No two aircraft transactions are exactly alike. All contracts are different and the terms can change for almost all aspects of a transaction. The only terms which stay generally consistent from one transaction to the next are the delivery conditions; the conditions for which the aircraft must meet at the time of the closing of the transaction. They are not always well defined in an offer or a contract, but the better they are defined the more objective a litmus test they become helping both buyer and seller finalize a contract and complete a transaction. Good delivery conditions provide a black and white clear roadmap by which to navigate through the pre-purchase inspection process.
The following are the primary delivery conditions that I see in almost every transaction:
(a) All aircraft must be legally airworthy at the time of the closing per Part 91 of the Federal Aviation Regulations (“FARs”).
(b) All systems on the aircraft from the avionics to the engines to the cabin entertainment must be operating within manufacturer’s allowable tolerances as stated in the applicable components’ maintenance manual. Almost every system, with very few exceptions, has very clearly defined parameters describing the serviceable condition within which the system must be operating to be operating correctly. If a system or component of the aircraft is not operating within the allowable tolerance then it must be repaired to be within the allowable tolerance; not to new standards, but within the serviceable allowable tolerance.
(c) All calendar and hourly inspections must be current at the time of closing without extension or deferral.
(d) All AD’s and mandatory service bulletins with compliance date on or before the closing must be complied with.
(e) With all documents and records relating to or required to be maintained with respect to the Aircraft original complete and continuous up to date and maintained in accordance with the FARs and all flight manuals, manuals and subscriptions required for Part 91 operations up to date and current.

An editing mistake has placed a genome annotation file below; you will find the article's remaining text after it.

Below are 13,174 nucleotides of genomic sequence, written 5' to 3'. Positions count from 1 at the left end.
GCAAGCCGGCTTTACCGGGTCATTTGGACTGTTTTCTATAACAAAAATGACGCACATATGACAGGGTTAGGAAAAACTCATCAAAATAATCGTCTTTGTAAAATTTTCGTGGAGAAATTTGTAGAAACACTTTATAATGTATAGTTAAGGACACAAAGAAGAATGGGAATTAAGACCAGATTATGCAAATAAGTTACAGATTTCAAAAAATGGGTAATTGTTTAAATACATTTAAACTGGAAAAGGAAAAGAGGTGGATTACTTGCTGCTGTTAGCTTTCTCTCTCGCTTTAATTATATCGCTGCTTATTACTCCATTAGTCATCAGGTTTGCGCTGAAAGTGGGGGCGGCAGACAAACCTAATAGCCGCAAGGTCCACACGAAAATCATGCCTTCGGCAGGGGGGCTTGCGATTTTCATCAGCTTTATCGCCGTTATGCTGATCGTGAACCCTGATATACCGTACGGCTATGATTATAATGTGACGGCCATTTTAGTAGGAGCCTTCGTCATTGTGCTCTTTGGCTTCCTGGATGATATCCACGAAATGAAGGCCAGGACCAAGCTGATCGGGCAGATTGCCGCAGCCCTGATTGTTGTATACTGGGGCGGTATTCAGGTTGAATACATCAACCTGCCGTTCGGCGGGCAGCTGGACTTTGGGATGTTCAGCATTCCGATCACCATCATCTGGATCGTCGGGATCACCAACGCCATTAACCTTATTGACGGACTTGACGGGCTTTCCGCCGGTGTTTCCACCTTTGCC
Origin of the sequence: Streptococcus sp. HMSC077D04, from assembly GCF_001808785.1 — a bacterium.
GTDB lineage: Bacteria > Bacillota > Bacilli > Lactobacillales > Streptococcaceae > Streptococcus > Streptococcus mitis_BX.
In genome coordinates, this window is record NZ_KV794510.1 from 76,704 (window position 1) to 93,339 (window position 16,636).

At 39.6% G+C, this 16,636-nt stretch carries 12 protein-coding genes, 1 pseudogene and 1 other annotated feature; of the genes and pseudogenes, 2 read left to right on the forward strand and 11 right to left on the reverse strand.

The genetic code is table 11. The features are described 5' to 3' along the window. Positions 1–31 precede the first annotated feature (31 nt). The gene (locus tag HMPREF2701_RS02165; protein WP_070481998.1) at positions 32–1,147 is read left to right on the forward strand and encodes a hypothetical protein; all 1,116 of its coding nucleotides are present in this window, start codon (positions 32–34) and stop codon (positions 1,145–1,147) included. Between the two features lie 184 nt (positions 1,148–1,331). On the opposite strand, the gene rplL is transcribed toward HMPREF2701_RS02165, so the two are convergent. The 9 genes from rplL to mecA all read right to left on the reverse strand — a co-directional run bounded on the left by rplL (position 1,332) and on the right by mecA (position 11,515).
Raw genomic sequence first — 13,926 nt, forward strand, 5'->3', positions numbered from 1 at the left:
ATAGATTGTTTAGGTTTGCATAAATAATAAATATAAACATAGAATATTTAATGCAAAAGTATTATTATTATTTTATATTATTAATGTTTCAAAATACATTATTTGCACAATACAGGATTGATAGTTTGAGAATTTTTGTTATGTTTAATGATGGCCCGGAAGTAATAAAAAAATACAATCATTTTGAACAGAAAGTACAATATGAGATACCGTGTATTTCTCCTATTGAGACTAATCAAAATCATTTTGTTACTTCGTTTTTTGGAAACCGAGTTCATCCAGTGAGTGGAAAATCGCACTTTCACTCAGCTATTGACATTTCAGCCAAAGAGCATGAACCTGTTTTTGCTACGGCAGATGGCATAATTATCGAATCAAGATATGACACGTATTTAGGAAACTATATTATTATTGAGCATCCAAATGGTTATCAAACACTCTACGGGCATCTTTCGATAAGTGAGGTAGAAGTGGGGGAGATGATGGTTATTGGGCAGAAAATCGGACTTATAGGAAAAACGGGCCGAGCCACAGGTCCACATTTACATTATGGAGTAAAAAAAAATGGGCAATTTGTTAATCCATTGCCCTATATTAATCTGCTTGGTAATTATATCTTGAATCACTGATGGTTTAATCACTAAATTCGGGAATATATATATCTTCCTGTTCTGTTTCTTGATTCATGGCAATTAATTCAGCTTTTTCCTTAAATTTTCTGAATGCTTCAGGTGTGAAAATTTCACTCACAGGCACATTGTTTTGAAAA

See Dean Welch’s blog entry, “Pre-Purchase Planning, Part 4 – Logs and Records”
(f) With no material corrosion beyond manufacturer’s allowable limits. Depending on how material corrosion is cleaned or repaired can cause material damage history as such term is defined in the next delivery condition below.
(g) With no material damage history, the repair of which would constitute a “major repair” as such term is defined in 17 CFR, Part 43, Appendix A of the FARs. If an aircraft does have any major damage history as such term is defined here, then it should be specifically referenced in a contract and excluded from this delivery condition.
(h) With no parts, systems or components installed in the Aircraft on a temporary, loan or exchange basis. Unless otherwise specifically agreed to.
(i) Free and clear of all liens and encumbrances. This is often stated in a different section of a contract because it will be the only delivery condition that will survive past closing.
(j) With all loose equipment, logs and manuals required for operations under Part 91 of the FARs and in the seller’s possession. I like to have a loose equipment list and detailed inventory of all logs and manuals to be delivered with the aircraft incorporated as an exhibit in a contract so that both parties know what to expect from the beginning.
(k) As defined in the aircraft specifications. An aircraft specification sheet should be incorporated into a contract as an exhibit clearly defining the aircraft and installed equipment.
Aircraft are typically sold on an “as-is-where-is” basis and “with all faults” and with no warranties or representations. That is why it is imperative that a buyer have a thorough pre-purchase inspection performed by an factory authorized service center to determine that the aircraft meets the delivery conditions at the time of closing.